21 | ENE | 2019
Trump, Kim pile on charm at summit, but no word on progress
U.S. President Donald Trump and North Korea's leader Kim Jong Un leave after signing documents that acknowledge the progress of the talks - Photo: Jonathan Ernst/REUTERS

Trump, Kim pile on charm at summit, but no word on progress

12/06/2018
17:03
Reuters
Singapore
Steve Holland, Soyoung Kim & Jack Kim
-A +A
They promised in a joint statement to work toward the “denuclearisation” of the Korean Peninsula and the U.S. promised its Cold War foe security guarantees, yet offering few specifics

U.S. President Donald Trump made a stunning concession to North Korean leader Kim Jong Un on Tuesday about halting military exercises, pulling a surprise at a summit that baffled allies, military officials and lawmakers from his own Republican Party.

At a news conference after the historic meeting with Kim in Singapore, Trump announced he would halt what he called “very provocative” and expensive regular military exercises that the United States holds with South Korea.

That was sure to rattle close allies South Korea and Japan. North Korea has long sought an end to the war games.

The two leaders promised in a joint statement after their meeting to work toward the “denuclearisation” of the Korean Peninsula, and the United States promised its Cold War foe security guarantees. But they offered few specifics.

The summit, the first between a sitting U.S. president and a North Korean leader, was in stark contrast to a flurry of North Korean nuclear and missile tests and angry exchanges of insults between Trump and Kim last year that fueled worries about war.

Noting past North Korean promises to denuclearize, many analysts cast doubt on how effective Trump had been at obtaining Washington’s pre-summit goal of getting North Korea to undertake complete, verifiable and irreversible steps to scrap a nuclear arsenal that is advanced enough to threaten the United States.

Critics at home said the U.S. president had given away too much at a meeting that gave international standing to Kim. The North Korean leader is deeply isolated, his country accused by rights groups of widespread human rights abuses and under U.N. sanctions for its nuclear and ballistic missile programs.

If implemented, the halting of the joint military exercises would be one of the most controversial moves to come from the summit. The drills help keep U.S. forces at a state of readiness in one of the world’s most tense flashpoints.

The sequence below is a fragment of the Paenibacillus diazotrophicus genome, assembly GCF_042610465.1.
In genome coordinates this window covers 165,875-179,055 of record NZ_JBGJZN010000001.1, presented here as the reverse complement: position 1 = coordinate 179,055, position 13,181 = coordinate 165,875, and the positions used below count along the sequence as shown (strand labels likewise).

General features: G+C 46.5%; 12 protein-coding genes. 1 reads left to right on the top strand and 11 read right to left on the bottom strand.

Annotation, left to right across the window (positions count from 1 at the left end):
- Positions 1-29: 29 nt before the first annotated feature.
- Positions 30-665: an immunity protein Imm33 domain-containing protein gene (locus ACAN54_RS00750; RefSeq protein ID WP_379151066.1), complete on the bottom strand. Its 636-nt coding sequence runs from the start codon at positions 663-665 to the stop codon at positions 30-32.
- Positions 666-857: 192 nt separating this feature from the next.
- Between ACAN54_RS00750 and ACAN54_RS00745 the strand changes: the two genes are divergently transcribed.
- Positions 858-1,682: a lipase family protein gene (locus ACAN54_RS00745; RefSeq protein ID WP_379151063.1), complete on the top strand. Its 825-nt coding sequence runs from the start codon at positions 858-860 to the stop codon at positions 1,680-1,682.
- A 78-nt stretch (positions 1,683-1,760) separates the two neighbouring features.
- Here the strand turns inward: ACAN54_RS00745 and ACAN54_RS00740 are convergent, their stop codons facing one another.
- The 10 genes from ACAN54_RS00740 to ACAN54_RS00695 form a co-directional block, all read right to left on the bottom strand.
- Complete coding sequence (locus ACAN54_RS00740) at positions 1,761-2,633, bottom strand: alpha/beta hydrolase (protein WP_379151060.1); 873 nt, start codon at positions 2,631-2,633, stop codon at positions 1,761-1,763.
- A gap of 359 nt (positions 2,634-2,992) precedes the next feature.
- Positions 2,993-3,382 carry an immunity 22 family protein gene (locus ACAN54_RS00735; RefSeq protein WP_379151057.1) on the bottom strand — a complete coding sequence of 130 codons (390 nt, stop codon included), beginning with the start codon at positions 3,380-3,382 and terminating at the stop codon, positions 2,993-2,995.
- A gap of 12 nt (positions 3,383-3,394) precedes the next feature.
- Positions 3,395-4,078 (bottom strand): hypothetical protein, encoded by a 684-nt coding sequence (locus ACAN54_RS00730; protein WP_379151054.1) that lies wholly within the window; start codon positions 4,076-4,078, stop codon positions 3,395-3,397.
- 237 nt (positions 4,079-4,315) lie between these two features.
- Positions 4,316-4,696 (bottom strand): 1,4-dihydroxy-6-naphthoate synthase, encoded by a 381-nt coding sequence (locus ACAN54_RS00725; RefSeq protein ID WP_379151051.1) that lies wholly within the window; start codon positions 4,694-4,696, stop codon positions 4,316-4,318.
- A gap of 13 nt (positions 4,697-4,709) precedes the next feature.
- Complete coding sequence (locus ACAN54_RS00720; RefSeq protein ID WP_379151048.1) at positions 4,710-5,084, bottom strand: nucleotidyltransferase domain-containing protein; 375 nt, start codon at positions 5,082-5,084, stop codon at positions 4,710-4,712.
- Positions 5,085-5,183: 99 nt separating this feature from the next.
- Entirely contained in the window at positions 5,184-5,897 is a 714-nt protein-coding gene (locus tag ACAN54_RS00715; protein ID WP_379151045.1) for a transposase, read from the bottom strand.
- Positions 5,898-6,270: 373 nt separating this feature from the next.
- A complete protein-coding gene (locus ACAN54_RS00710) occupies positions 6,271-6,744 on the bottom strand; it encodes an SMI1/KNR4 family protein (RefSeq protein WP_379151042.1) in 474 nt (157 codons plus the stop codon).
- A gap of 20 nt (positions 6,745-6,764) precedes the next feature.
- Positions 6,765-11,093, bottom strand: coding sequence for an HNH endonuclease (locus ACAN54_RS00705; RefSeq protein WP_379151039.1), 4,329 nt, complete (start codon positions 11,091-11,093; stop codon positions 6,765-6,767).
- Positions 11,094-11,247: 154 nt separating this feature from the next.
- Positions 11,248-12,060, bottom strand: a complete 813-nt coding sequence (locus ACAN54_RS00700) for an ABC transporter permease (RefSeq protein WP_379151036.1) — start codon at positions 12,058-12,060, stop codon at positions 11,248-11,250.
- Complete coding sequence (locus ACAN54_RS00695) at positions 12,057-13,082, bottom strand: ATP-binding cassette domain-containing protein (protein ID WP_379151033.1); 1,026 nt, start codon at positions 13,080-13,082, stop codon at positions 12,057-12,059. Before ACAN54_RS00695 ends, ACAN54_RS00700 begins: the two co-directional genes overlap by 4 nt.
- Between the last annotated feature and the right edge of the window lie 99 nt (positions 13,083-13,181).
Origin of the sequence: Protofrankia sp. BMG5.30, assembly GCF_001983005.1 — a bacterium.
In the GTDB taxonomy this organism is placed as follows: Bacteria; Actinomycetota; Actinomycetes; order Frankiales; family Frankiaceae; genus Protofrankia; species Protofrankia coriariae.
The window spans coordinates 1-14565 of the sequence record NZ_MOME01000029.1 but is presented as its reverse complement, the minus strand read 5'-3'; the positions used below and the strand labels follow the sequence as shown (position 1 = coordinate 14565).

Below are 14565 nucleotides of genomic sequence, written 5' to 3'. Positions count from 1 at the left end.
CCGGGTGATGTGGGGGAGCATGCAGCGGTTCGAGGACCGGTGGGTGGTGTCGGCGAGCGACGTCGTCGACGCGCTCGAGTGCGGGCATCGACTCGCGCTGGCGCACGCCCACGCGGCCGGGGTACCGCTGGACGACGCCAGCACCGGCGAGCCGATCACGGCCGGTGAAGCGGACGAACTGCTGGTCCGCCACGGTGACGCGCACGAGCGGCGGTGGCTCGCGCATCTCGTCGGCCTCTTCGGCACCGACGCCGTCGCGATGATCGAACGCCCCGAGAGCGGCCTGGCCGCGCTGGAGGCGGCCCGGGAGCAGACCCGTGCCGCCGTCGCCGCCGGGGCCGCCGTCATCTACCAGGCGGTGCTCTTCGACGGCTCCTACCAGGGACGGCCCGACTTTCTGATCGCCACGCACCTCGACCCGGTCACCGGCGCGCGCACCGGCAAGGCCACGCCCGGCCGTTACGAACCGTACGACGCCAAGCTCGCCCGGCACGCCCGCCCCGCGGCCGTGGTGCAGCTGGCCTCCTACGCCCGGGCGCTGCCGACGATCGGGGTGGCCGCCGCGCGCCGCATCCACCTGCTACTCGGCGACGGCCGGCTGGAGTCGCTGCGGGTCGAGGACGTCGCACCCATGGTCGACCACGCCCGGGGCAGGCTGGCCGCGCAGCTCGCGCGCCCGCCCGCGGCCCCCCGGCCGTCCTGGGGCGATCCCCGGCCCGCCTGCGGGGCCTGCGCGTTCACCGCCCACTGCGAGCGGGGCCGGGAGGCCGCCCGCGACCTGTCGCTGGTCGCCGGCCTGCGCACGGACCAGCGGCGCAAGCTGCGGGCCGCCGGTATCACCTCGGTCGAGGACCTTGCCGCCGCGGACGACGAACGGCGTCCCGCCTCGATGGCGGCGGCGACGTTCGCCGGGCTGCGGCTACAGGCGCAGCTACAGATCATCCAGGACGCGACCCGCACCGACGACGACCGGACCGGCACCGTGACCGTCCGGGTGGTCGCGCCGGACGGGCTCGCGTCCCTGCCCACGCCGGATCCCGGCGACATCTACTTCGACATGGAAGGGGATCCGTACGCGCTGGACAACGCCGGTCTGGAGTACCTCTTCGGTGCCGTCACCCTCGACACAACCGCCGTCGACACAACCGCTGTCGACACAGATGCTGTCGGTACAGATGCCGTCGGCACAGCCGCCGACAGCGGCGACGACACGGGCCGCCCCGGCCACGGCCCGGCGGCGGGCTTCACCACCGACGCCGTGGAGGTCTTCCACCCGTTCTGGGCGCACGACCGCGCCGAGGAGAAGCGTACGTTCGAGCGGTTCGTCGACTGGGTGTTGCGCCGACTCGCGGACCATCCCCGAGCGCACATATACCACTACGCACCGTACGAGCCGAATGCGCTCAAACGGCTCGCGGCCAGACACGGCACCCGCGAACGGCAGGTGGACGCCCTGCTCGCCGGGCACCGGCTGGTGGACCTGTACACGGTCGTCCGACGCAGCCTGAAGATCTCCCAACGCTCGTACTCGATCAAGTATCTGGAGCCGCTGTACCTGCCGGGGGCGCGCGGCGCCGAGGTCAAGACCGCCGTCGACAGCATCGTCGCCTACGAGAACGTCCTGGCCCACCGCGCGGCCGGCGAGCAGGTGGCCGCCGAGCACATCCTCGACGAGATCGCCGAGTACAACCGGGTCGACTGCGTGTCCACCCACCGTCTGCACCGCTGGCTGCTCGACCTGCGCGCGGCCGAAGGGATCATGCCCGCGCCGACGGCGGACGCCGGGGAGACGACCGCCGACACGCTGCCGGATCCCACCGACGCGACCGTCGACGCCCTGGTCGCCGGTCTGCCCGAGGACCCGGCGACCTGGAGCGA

“We will be stopping the war games which will save us a tremendous amount of money, unless and until we see the future negotiation is not going along like it should. But we’ll be saving a tremendous amount of money, plus I think it’s very provocative,” Trump said.

There was some confusion over precisely what military cooperation Trump had promised to halt.

U.S. Senator Cory Gardner told reporters that Vice President Mike Pence promised in a briefing for Republican senators that the Trump administration would “clarify what the president talked about” regarding joint military exercises.

Pentagon officials were not immediately able to provide any details about Trump’s remarks about suspending drills, a step the U.S. military has long resisted.

A spokeswoman for U.S. military forces in Korea said it had not received any direction to cease joint military drills.

Current and former U.S. defense officials expressed concern at the possibility the United States would unilaterally halt military exercises without an explicit concession from North Korea that lowers the threat from Pyongyang.

The U.S.-South Korean exercise calendar hits a high point every year with the Foal Eagle and Max Thunder drills, which both wrapped up last month.

World stock markets were little changed on Tuesday, while the U.S. dollar rose slightly against an index of major currencies, as investors brushed aside the summit.

The joint statement by Trump and Kim made no mention of the sanctions on North Korea and there was no reference to formally ending the 1950-53 Korean War, which killed millions of people and ended in a truce.

But it said the two sides had agreed to recover the remains of prisoners of war and soldiers missing in action, so they could be repatriated.

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